Boston University alumnus and former White House official Joshua DuBois spoke to more than 60 members of the BU community at the Metcalf Trustee Ballroom Tuesday about the role of religious faith in politics and poverty as well as its impact on college students’ daily lives.
DuBois, who graduated from the College of Arts and Sciences in 2003, served as Special Assistant to U.S. President Barack Obama and Executive Director of the White House Office of Faith-Based and Neighborhood Partnerships.
“I hope that by listening to my own story students take away that it’s important to be bold, even when you’re not qualified,” DuBois said. “Dream big dreams and then leap out there.”
DuBois engaged in conversation with Keith Magee, a theologian and visiting social justice scholar at BU’s School of Theology, before fielding questions from the audience. He also read excerpts from and signed copies of his book, titled The President’s Devotional.
The Howard Thurman Center, Dean of Students Office, School of Theology, Alpha Phi Alpha Fraternity’s Sigma Chapter and Kappa Alpha Psi’s Chi Chapter cohosted DuBois’ lecture and conversation.
“[Students are] seeing that their lives are influenced by BU, and once [DuBois] left, he felt brave enough to step outside of his comfort zone and take those risks,” said director of BU’s Howard Thurman Center Katherine Kennedy. “I’m hoping that they heard that loudly and that gives them inspiration.”
During his time in the White House, DuBois wrote a religious devotional and emailed it to the President every morning. He said he reached out to Obama during the 2008 presidential election because he was concerned with his spiritual well being.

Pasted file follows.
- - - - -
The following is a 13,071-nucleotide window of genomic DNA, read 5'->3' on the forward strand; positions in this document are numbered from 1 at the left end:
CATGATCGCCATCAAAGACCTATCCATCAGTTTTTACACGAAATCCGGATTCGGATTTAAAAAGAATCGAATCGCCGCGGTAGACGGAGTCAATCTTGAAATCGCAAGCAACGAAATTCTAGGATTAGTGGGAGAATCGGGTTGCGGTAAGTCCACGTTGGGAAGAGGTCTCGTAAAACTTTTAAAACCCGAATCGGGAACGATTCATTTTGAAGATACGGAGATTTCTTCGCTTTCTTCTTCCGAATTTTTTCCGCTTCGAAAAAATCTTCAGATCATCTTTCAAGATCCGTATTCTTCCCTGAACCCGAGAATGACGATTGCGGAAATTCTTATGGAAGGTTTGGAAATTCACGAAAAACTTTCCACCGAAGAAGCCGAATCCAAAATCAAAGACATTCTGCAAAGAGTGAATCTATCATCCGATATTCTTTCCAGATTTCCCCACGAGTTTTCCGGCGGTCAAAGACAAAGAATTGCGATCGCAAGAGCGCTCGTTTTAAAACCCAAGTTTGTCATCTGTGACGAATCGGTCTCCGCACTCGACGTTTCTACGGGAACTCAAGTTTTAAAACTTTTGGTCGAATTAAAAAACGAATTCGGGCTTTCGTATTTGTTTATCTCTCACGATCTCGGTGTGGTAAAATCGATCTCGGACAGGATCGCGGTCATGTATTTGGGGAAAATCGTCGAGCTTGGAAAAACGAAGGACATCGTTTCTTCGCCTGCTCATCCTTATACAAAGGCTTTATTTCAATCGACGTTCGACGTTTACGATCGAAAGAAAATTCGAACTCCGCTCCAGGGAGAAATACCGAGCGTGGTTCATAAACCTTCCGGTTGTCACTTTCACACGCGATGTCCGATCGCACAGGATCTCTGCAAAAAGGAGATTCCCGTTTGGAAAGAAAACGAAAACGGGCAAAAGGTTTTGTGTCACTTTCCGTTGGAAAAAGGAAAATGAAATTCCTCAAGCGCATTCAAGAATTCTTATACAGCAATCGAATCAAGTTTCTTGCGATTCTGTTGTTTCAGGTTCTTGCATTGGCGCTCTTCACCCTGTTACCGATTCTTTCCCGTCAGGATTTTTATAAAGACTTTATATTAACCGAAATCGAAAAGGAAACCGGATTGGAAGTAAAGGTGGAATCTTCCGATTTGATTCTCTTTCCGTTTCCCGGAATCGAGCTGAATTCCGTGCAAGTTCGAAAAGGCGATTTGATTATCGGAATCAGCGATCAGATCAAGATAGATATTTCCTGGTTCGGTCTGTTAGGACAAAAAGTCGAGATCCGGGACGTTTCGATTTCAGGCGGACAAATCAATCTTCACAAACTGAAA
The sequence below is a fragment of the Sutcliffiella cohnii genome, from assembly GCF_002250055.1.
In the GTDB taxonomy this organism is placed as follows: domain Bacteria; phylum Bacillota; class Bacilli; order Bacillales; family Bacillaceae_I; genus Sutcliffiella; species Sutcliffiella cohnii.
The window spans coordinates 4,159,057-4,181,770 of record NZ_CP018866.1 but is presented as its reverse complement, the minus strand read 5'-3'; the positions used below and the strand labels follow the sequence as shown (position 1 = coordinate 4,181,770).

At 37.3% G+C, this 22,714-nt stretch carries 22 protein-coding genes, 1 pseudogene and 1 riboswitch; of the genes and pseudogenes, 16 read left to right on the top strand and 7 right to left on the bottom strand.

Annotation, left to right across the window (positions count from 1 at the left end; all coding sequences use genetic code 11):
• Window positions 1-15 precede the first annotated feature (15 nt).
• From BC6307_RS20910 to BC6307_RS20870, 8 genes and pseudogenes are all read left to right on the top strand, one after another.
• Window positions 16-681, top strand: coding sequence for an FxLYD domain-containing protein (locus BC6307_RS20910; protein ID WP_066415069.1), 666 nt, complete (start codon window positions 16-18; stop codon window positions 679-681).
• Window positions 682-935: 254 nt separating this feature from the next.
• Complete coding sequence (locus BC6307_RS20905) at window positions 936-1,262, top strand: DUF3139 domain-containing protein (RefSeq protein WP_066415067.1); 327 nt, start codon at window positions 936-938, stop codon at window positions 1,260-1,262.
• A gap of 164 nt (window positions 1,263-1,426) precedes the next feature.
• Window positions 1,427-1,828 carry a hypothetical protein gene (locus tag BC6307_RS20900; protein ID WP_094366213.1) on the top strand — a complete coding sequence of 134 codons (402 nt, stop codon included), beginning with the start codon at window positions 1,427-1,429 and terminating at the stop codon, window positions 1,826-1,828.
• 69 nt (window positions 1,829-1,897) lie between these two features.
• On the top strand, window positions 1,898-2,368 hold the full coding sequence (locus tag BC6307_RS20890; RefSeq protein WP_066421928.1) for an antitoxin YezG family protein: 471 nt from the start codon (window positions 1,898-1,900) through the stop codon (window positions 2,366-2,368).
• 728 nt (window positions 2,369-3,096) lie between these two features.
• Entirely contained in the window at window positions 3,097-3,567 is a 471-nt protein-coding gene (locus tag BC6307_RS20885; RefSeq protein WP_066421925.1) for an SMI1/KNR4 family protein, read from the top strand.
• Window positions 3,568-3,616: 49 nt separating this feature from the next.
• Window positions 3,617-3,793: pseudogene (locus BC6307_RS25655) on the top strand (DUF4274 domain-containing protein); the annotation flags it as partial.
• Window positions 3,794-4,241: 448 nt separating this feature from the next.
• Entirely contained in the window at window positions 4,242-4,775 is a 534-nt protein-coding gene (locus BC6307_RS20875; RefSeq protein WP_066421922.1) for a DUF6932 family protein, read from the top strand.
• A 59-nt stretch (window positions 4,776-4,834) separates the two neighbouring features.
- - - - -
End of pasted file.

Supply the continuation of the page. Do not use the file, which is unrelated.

“He has policy advisors and political supporters, but I didn’t see anyone thinking about his soul,” DuBois said. “Something in my spirit was telling me that this was one of those moments when you should do something that you’re not qualified to do.”
DuBois said he has used his position in the White House to oversee ways that the federal government could support secular aspects of religious organizations intended to alleviate poverty in local communities. He ascribed the continuing problem of poverty primarily to an “empathy gap” along racial and socioeconomic lines.
“We’re not spending a whole lot of time with folks who are struggling,” he said. “We have a lot of debates about poverty without actually hearing from and receiving leadership from people who are in poverty.”
DuBois also spoke about the importance of getting exposure to different religious perspectives.
“College is obviously a time to learn, to have fun, to meet new friends, but it’s also a time to understand who you are,” DuBois said. “Students should take time to explore their religious background, to explore their relationship with God and to become serious about their personal faith at some point in their college career.”
CAS senior Meredith Medlin said she appreciated DuBois’ acknowledgment of the intersection of faith and politics.
“It was interesting how he connected humility with so much power and honor that comes with being an elected official like the president,” Medlin said. “That was so wonderful and inspiring, and it’s also a characteristic of an effective leader.”
Issa Kenyatta, a College of Communication sophomore, said DuBois reflected attributes he saw in himself.
“As an African-American male, it’s great to see someone out there who came from the same type of beginning as I have, being through BU, and making it to the White House,” he said.
Kenyatta said he was most struck by DuBois’ message to pursue goals that seem unreachable, as he did when contacting the President.
“A lot of times in life we doubt our own potential and power, and we’re greater than we think we are sometimes,” Kenyatta said. “If we don’t go out and tackle those things, then we decrease the amount of opportunities we get to succeed.”